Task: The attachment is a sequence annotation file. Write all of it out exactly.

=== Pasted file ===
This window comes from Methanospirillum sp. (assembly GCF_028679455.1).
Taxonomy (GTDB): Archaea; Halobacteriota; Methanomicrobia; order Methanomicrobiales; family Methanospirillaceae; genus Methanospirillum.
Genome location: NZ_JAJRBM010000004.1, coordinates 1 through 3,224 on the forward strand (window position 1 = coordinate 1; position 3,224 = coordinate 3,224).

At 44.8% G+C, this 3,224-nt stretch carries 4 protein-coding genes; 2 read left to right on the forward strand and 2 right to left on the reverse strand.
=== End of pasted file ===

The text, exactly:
This window comes from Methanospirillum sp. (assembly GCF_028679455.1).
Taxonomy (GTDB): Archaea; Halobacteriota; Methanomicrobia; order Methanomicrobiales; family Methanospirillaceae; genus Methanospirillum.
Genome location: NZ_JAJRBM010000004.1, coordinates 1 through 3,224 on the forward strand (window position 1 = coordinate 1; position 3,224 = coordinate 3,224).

At 44.8% G+C, this 3,224-nt stretch carries 4 protein-coding genes; 2 read left to right on the forward strand and 2 right to left on the reverse strand.